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Have a 2009 NA, got it last year with under 2000 miles on it, one owner car, now have around 3500. Had the coolant and brake fluid changed. Do I need the spark plugs changed, not because of mileage but age as they are around 7 years old of when car built. It is an auto trans
 

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Have a code reader connected, to see if you are getting misfire records; if so, you may have a weak plug. Otherwise, no, they don't fail from age.
 

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Wow, only thirty five hundred miles. Nice! :thumbs:
Just out of curiosity would pull one to see how it looks.
 

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i would change them . if you start the car and do not run it all the time and it sits and you start it very short drive. this puts a lot on a car and engine spark plugs. worst thing you can do to a car is not drive it . its up to you . if you plan on driving the car then change them they get old gas on them and its more hard to completely ignite the gas in the cylinder . if your just planning on not driving it don't bother . my opinion
 

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As someone else said; spark plugs don't age. And no, old gas doesn't affect their lifespan either. In modern engines, improper mixture, incorrect timing, or oil fowling are the main reasons they need to be replaced sooner than the manufacturer recommendations.
 

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a lot of non mechanics type in here. I type what I know and have seen in my 18 years of experience . I would change those spark plugs in a second if I bought your car to start driving it daily . along with a lot of other items I would change the tires the belts all the fluids . its always good to hear others opinions .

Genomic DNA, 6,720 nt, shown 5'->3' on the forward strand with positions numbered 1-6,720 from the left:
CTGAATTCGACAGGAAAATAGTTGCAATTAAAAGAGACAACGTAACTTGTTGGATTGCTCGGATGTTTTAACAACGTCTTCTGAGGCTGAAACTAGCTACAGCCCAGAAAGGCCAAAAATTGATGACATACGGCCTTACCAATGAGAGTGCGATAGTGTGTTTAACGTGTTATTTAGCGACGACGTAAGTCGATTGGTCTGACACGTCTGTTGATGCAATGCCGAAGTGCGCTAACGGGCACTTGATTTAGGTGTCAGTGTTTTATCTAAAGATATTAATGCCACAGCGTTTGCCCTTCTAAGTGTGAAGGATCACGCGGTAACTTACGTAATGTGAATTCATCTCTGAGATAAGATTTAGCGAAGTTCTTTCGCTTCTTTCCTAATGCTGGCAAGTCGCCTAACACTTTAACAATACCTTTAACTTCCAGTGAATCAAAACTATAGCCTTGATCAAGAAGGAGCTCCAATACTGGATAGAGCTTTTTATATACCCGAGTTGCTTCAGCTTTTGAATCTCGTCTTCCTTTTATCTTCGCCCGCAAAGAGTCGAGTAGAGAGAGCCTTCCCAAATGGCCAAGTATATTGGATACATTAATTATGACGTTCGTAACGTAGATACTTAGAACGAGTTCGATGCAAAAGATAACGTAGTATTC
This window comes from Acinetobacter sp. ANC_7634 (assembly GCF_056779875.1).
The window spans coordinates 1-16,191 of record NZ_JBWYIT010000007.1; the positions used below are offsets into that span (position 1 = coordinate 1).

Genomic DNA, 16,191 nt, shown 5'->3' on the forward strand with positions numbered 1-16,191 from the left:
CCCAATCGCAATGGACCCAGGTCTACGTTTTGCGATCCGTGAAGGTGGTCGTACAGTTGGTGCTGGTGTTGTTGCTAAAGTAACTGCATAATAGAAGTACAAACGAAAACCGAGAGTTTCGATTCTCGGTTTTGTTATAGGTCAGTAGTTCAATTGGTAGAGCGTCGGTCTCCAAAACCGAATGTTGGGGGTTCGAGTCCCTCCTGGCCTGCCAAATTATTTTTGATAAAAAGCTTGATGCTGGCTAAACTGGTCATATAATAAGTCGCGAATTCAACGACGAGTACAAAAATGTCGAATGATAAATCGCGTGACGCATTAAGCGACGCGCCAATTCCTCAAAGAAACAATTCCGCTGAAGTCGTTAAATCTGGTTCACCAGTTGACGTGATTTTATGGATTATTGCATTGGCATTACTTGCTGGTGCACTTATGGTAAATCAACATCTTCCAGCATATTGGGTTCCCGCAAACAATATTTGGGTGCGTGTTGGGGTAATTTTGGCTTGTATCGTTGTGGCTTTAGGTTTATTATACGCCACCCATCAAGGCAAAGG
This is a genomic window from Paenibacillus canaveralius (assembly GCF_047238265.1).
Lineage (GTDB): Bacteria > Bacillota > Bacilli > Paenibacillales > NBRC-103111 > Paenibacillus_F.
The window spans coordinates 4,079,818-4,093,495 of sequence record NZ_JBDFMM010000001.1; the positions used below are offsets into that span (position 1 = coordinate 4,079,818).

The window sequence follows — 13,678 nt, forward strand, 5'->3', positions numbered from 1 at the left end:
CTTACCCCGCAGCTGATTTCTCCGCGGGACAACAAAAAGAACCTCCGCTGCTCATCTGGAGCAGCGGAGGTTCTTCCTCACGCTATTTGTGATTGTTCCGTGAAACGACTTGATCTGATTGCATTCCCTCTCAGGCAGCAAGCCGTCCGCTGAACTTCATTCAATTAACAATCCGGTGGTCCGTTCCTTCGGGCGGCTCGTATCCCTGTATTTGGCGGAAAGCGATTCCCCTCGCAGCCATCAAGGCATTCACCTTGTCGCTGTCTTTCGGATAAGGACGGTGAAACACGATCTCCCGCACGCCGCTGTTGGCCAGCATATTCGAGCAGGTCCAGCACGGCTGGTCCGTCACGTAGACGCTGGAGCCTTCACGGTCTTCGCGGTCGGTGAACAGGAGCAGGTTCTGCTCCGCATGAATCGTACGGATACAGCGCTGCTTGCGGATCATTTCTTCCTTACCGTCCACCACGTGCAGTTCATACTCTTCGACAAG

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Everyone has their own opinion on things mine based on 50 years of working on things mechanical I guess if someone is really concerned the least they should do is pull the plugs and look at them but again they don't wear out from sitting. I agree with Corey as far as the fluids go ,add a can of fuel system cleaner I prefer Chevron Techron,check the tires as they are to a point where they may need to be replaced because of age ,look for cracks in the tire sidewalls a sign of dry rot ,the hoses and belts should be inspected and the battery should be tested basically a good going over .I'm a firm believer in preventative maintenance and I'm checking and replacing all these items in a Chevelle I just bought even though the car was maintained my Solstice gets a once over and a fresh oil yearly no matter how many miles I put on it "an ounce of prevention is worth a pound of cure "
 

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I believe in preventive maintenance, but there have been vast improvements in cars since the old days. I have a 2002 Dodge pickup with 188k miles. It still has the original belt and hoses on it. Some would say I'm pushing my luck, but we'll see what happens.
 

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I would NOT change the plugs. As said before, spark plugs do not "age" when not in use.

Yogi
 

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Sometimes, just looking at the plugs doesn't help; in my Fiero 2M4, the plugs lasted 2 years, before it started failing the emissions test. They looked fine, but after replacing them, the test passed. Our ECM records misses (which must be what my Fiero was doing), so it is worth a scan to see how many are being recorded, as this is possibly the best indication that the plugs are starting to cause problems.
Tires: check the date code, don't look for cracks; I won't ride on tires over 6 years old, no matter how they look.
Fluids: brake/clutch fluid every two years, and coolant per the owner's manual. Oil, once a year, or when the OLM says less than 20%, which ever comes first.
Don't forget to check the power steering fluid - it ages out, too.
 
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